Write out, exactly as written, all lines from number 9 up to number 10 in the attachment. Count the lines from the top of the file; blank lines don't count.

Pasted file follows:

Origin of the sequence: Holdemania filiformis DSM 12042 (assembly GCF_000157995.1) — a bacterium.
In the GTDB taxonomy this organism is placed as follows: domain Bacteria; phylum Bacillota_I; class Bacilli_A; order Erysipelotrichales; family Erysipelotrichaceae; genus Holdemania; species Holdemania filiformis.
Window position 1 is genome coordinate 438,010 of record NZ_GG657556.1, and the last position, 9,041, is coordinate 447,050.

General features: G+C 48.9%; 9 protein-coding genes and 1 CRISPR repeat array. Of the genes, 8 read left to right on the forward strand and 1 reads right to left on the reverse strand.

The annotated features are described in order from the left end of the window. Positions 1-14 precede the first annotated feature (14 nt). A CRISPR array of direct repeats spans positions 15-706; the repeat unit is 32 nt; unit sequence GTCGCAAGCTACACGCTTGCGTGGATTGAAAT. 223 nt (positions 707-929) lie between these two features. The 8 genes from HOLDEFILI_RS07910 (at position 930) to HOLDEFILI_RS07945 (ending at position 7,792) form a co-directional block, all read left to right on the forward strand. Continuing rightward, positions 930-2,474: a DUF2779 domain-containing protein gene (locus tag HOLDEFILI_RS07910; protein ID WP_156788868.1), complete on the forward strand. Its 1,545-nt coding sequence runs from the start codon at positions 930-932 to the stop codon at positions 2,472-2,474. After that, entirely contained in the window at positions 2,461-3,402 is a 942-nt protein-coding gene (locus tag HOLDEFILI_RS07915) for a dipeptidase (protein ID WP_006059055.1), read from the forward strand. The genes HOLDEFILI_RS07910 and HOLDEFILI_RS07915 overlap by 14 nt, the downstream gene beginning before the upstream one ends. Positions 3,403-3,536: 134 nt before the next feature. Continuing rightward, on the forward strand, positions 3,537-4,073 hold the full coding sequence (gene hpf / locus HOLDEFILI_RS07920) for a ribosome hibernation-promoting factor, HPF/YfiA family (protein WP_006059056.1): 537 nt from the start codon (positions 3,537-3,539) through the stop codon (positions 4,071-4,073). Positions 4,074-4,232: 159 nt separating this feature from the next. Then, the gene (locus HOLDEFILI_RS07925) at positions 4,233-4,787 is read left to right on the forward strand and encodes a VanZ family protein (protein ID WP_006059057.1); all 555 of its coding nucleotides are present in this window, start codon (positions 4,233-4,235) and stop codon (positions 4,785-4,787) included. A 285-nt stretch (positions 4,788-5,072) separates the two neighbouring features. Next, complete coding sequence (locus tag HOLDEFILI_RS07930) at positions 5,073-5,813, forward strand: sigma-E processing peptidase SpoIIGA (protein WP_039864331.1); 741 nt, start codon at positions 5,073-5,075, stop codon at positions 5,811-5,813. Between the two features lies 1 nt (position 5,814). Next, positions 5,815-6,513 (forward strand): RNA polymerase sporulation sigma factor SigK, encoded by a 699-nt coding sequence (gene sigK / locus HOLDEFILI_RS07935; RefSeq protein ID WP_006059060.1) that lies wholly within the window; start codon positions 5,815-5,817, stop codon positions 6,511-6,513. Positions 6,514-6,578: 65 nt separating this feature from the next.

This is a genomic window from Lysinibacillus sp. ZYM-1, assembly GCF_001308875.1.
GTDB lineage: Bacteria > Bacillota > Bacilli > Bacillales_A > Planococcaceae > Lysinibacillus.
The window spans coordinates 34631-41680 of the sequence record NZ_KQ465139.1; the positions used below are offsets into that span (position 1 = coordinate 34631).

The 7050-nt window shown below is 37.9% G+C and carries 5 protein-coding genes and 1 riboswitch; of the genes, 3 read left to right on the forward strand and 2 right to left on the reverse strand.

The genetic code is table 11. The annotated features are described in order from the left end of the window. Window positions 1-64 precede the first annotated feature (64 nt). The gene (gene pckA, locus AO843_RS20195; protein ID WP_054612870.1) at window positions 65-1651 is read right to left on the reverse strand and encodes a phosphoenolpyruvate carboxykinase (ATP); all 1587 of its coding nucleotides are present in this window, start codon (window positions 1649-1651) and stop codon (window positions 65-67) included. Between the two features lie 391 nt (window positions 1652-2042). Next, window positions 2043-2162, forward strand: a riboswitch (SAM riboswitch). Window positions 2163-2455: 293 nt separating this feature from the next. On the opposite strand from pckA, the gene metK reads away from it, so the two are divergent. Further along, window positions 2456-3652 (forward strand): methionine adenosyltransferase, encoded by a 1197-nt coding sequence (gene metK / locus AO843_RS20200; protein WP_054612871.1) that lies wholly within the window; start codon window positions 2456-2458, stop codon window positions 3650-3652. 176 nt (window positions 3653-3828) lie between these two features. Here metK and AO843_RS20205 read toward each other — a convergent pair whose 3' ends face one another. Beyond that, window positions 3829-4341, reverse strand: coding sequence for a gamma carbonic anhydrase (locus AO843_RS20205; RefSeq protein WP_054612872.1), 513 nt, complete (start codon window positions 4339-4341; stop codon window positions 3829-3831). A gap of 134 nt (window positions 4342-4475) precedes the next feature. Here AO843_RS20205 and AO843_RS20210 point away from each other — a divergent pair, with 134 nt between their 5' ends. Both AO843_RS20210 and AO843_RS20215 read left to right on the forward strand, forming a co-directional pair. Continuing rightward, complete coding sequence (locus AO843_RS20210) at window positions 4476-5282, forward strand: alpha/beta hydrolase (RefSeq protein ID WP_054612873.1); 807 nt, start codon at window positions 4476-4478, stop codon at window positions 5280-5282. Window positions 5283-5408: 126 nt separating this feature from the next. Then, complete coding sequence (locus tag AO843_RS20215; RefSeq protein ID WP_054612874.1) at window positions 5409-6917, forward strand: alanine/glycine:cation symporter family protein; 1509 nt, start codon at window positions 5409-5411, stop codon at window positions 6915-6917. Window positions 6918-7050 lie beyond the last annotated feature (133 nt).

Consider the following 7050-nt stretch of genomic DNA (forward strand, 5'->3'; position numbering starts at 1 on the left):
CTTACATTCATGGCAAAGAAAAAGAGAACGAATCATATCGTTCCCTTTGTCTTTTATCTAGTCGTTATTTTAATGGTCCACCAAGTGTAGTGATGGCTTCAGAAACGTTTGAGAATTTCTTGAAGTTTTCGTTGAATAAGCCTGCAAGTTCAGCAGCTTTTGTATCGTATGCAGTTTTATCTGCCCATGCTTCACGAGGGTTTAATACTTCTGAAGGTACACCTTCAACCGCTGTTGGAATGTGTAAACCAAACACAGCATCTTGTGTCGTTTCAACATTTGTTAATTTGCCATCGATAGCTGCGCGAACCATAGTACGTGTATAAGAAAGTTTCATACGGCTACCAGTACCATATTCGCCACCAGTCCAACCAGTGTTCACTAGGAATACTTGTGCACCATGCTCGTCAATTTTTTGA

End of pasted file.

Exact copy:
The 7050-nt window shown below is 37.9% G+C and carries 5 protein-coding genes and 1 riboswitch; of the genes, 3 read left to right on the forward strand and 2 right to left on the reverse strand.

The genetic code is table 11. The annotated features are described in order from the left end of the window. Window positions 1-64 precede the first annotated feature (64 nt). The gene (gene pckA, locus AO843_RS20195; protein ID WP_054612870.1) at window positions 65-1651 is read right to left on the reverse strand and encodes a phosphoenolpyruvate carboxykinase (ATP); all 1587 of its coding nucleotides are present in this window, start codon (window positions 1649-1651) and stop codon (window positions 65-67) included. Between the two features lie 391 nt (window positions 1652-2042). Next, window positions 2043-2162, forward strand: a riboswitch (SAM riboswitch). Window positions 2163-2455: 293 nt separating this feature from the next. On the opposite strand from pckA, the gene metK reads away from it, so the two are divergent. Further along, window positions 2456-3652 (forward strand): methionine adenosyltransferase, encoded by a 1197-nt coding sequence (gene metK / locus AO843_RS20200; protein WP_054612871.1) that lies wholly within the window; start codon window positions 2456-2458, stop codon window positions 3650-3652. 176 nt (window positions 3653-3828) lie between these two features. Here metK and AO843_RS20205 read toward each other — a convergent pair whose 3' ends face one another. Beyond that, window positions 3829-4341, reverse strand: coding sequence for a gamma carbonic anhydrase (locus AO843_RS20205; RefSeq protein WP_054612872.1), 513 nt, complete (start codon window positions 4339-4341; stop codon window positions 3829-3831). A gap of 134 nt (window positions 4342-4475) precedes the next feature. Here AO843_RS20205 and AO843_RS20210 point away from each other — a divergent pair, with 134 nt between their 5' ends. Both AO843_RS20210 and AO843_RS20215 read left to right on the forward strand, forming a co-directional pair. Continuing rightward, complete coding sequence (locus AO843_RS20210) at window positions 4476-5282, forward strand: alpha/beta hydrolase (RefSeq protein ID WP_054612873.1); 807 nt, start codon at window positions 4476-4478, stop codon at window positions 5280-5282. Window positions 5283-5408: 126 nt separating this feature from the next. Then, complete coding sequence (locus tag AO843_RS20215; RefSeq protein ID WP_054612874.1) at window positions 5409-6917, forward strand: alanine/glycine:cation symporter family protein; 1509 nt, start codon at window positions 5409-5411, stop codon at window positions 6915-6917. Window positions 6918-7050 lie beyond the last annotated feature (133 nt).